Northwick Park Hospital’s maternity service improves from 'inadequate' to 'requires improvement'
- Credit: PA Images
Northwick Park Hospital’s maternity service has improved from ‘inadequate’ to ‘requires improvement’ after its latest inspection.
The Care Quality Commission [CQC] found a ‘blame culture’ - which had been previously noted - had improved during their unannounced inspection in October. The report was published this week.
Maternity services were judged on five key areas. The CQC decided it was ‘good’ for being ‘caring’ and ‘effective’ - the former rating being maintained and latter improving from ‘requires improvement’.
However, the other three key areas, ‘safe’, ‘responsive’ and ‘well-led’ are all still ‘requires improvement’ - which is now the overall rating for the maternity unit.
Nicola Wise, CQC’s head of hospital inspection, said: “After our previous inspection, we were concerned there was a blame culture within the service which stopped incidents being escalated and improvements being made.
“This has improved, and staff are encouraged to give feedback and report incidents which are now being reviewed and learning shared, with improvements being tracked.
“We found a zero-tolerance policy regarding bullying and inappropriate behaviour, which was an improvement from our last inspection.
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“Women using the service told us staff treated them with kindness.”
Among the issues identified, the CQC listed: A lack of midwifery with the right qualifications and skills, long waiting times, and the birth centre being closed due to staff shortages.
One ‘never event’ - an NHS term for a situation to be avoided at all costs - was seen to have occurred. A swab was left inside a patient when they were being induced, even though two members of staff had signed a document showing that the correct number of swabs had been counted following the procedure.
In addition, women who were attending the service to have their pregnancy terminated often had to wait for 45 minutes for their appointment in the same waiting room as women attending antenatal and postnatal clinics.
Antenatal classes have been reduced as a result of the logistics of providing classes during the pandemic, the CQC said. Online classes had been planned, but these had not been implemented at the time of inspection.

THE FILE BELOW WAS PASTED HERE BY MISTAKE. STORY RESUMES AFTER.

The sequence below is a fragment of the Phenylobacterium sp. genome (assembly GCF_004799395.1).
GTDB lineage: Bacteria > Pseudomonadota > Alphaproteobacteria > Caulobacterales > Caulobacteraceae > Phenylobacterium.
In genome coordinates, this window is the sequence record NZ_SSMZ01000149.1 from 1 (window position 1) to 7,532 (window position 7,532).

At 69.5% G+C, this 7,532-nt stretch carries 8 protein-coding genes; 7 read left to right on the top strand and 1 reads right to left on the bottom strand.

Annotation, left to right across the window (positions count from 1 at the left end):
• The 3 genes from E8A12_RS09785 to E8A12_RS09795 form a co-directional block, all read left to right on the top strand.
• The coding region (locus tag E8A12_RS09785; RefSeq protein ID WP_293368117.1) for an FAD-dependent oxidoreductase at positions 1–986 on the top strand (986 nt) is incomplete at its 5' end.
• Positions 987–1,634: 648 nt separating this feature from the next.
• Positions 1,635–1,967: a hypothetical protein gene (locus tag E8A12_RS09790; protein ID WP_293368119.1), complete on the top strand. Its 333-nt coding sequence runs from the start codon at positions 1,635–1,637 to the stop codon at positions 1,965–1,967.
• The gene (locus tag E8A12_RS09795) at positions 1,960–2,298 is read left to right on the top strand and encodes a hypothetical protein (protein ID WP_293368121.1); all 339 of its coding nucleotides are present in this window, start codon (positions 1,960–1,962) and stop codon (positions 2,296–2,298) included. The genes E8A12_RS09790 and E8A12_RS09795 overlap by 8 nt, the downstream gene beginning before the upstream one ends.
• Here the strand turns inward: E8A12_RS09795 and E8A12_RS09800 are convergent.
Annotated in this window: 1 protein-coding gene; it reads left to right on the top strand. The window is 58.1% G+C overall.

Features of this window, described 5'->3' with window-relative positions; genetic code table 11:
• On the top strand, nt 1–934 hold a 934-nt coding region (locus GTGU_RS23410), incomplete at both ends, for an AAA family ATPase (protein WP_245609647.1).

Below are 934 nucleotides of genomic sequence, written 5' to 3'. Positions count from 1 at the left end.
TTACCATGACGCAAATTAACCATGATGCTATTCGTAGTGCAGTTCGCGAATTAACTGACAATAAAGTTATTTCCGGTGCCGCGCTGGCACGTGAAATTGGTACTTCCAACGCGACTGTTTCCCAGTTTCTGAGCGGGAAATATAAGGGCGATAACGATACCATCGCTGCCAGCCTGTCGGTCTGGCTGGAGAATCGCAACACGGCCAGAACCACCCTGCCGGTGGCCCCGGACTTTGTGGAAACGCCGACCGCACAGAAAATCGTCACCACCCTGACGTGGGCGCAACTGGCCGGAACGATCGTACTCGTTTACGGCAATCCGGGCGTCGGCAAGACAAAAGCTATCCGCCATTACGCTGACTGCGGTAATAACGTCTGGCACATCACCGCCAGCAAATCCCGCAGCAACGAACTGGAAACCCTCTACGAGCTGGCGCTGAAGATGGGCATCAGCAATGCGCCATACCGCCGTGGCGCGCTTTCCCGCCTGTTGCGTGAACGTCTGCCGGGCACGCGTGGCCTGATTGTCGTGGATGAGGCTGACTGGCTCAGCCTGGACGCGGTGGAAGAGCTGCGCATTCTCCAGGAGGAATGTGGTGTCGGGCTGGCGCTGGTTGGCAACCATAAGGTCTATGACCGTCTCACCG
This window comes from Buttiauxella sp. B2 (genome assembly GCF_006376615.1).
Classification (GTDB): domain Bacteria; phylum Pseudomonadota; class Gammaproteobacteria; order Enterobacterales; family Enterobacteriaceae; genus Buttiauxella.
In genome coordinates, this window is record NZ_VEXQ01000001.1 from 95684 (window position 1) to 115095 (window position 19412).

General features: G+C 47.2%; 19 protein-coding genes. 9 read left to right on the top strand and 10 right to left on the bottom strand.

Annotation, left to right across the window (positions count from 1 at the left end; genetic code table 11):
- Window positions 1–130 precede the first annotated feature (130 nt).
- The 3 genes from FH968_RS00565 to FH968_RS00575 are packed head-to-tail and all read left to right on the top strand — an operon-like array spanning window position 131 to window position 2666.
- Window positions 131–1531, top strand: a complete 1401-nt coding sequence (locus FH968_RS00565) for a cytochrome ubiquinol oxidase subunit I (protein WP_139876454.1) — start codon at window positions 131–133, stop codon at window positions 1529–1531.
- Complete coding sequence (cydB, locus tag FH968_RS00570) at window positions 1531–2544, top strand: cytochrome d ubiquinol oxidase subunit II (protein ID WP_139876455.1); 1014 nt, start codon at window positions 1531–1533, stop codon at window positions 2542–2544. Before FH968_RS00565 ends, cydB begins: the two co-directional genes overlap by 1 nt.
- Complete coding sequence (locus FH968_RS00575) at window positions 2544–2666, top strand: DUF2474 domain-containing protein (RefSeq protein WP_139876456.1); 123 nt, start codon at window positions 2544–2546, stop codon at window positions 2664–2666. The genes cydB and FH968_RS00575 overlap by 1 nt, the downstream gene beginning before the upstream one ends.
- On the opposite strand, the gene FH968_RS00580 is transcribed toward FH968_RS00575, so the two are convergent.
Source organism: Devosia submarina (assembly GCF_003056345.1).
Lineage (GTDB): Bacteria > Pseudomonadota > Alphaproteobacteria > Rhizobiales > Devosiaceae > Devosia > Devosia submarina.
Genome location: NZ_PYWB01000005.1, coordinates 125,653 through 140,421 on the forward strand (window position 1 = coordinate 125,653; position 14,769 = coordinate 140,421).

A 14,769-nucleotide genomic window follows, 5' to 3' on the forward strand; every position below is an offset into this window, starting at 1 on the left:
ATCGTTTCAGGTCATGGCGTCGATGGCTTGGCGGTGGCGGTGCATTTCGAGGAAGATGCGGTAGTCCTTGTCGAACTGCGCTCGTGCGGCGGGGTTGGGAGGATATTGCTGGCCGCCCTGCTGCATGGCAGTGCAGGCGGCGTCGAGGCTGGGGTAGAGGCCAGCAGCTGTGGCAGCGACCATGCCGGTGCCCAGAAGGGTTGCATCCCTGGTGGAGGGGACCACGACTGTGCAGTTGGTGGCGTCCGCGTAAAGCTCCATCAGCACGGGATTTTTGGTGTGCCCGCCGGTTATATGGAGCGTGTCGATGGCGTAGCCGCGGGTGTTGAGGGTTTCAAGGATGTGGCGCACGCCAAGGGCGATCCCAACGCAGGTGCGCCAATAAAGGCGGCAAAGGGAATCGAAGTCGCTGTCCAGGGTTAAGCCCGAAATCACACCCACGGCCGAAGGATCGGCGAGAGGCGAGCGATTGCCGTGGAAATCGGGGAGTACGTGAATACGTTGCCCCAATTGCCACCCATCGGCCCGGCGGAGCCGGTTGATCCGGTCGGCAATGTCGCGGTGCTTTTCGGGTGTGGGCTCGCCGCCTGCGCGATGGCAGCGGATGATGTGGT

Ms Wise added: “Following this inspection, we pointed out areas where further improvements need to be made. However, the interim leadership team is aware of the issues, and is committed to making the required improvements.”
“One person who had recently given birth, said that staff had gone above and beyond to provide safe care and treatment.
"They also respected people’s personal, cultural, social and religious needs. Another woman who wore a hijab said that staff had respected them and their privacy regarding this.”
Chief nurse Lisa Knight said: “We’ve listened to the CQC and it’s encouraging that they have recognised the positive changes in our maternity unit.
“We understand that we have more work to do but I’m pleased that our teams have embraced the challenge. The hard work and dedication of our staff has started to show a real difference.
“We’re paying close attention to the areas where we still need to make changes, and we’re totally committed to continuing with our maternity improvement plan.
“Now we’ll continue to work with our local families and communities to offer them the excellent care they deserve.”
Cllr Ketan Sheth, chairman of Brent Council’s community and wellbeing scrutiny committee, welcomed the result.
“I’m pleased to see that the CQC have upgraded Northwick Park’s maternity service to ‘requires improvement’ and rated the service as ‘good’ for caring and effective,” he said.
“This is welcome progress for our local maternity service and it is encouraging to see that the CQC have noted a marked improvement in the morale and culture of the department.
“Of course there is more work to do and I know that the hospital is committed to delivering the very best care for our local communities through its maternity improvement plan.”